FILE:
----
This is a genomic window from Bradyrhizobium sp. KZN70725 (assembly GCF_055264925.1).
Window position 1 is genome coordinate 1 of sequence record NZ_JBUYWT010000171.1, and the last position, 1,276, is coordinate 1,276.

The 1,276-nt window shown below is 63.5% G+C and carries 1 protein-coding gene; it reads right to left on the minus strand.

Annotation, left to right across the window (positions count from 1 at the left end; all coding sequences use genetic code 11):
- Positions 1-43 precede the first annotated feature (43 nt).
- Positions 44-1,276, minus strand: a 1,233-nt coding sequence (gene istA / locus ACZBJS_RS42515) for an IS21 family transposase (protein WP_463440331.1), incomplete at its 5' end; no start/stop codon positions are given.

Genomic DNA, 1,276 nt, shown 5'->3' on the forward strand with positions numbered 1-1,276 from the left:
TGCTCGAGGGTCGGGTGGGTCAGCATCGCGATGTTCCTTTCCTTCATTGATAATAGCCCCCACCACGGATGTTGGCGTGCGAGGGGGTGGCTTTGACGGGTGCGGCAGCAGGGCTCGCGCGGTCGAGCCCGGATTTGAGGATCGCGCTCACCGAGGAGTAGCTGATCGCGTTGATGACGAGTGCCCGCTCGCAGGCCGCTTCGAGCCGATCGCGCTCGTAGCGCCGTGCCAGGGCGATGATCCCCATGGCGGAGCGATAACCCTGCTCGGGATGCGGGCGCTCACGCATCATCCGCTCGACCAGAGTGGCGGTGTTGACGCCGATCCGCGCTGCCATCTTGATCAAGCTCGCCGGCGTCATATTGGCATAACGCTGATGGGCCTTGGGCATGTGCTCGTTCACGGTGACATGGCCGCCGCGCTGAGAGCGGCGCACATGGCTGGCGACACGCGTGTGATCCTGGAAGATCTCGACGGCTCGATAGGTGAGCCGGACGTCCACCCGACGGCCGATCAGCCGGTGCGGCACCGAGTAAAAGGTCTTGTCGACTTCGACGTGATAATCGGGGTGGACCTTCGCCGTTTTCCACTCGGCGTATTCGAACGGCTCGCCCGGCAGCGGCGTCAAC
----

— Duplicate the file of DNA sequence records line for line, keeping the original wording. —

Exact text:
This is a genomic window from Bradyrhizobium sp. KZN70725 (assembly GCF_055264925.1).
Window position 1 is genome coordinate 1 of sequence record NZ_JBUYWT010000171.1, and the last position, 1,276, is coordinate 1,276.

The 1,276-nt window shown below is 63.5% G+C and carries 1 protein-coding gene; it reads right to left on the minus strand.

Annotation, left to right across the window (positions count from 1 at the left end; all coding sequences use genetic code 11):
- Positions 1-43 precede the first annotated feature (43 nt).
- Positions 44-1,276, minus strand: a 1,233-nt coding sequence (gene istA / locus ACZBJS_RS42515) for an IS21 family transposase (protein WP_463440331.1), incomplete at its 5' end; no start/stop codon positions are given.

Genomic DNA, 1,276 nt, shown 5'->3' on the forward strand with positions numbered 1-1,276 from the left:
TGCTCGAGGGTCGGGTGGGTCAGCATCGCGATGTTCCTTTCCTTCATTGATAATAGCCCCCACCACGGATGTTGGCGTGCGAGGGGGTGGCTTTGACGGGTGCGGCAGCAGGGCTCGCGCGGTCGAGCCCGGATTTGAGGATCGCGCTCACCGAGGAGTAGCTGATCGCGTTGATGACGAGTGCCCGCTCGCAGGCCGCTTCGAGCCGATCGCGCTCGTAGCGCCGTGCCAGGGCGATGATCCCCATGGCGGAGCGATAACCCTGCTCGGGATGCGGGCGCTCACGCATCATCCGCTCGACCAGAGTGGCGGTGTTGACGCCGATCCGCGCTGCCATCTTGATCAAGCTCGCCGGCGTCATATTGGCATAACGCTGATGGGCCTTGGGCATGTGCTCGTTCACGGTGACATGGCCGCCGCGCTGAGAGCGGCGCACATGGCTGGCGACACGCGTGTGATCCTGGAAGATCTCGACGGCTCGATAGGTGAGCCGGACGTCCACCCGACGGCCGATCAGCCGGTGCGGCACCGAGTAAAAGGTCTTGTCGACTTCGACGTGATAATCGGGGTGGACCTTCGCCGTTTTCCACTCGGCGTATTCGAACGGCTCGCCCGGCAGCGGCGTCAAC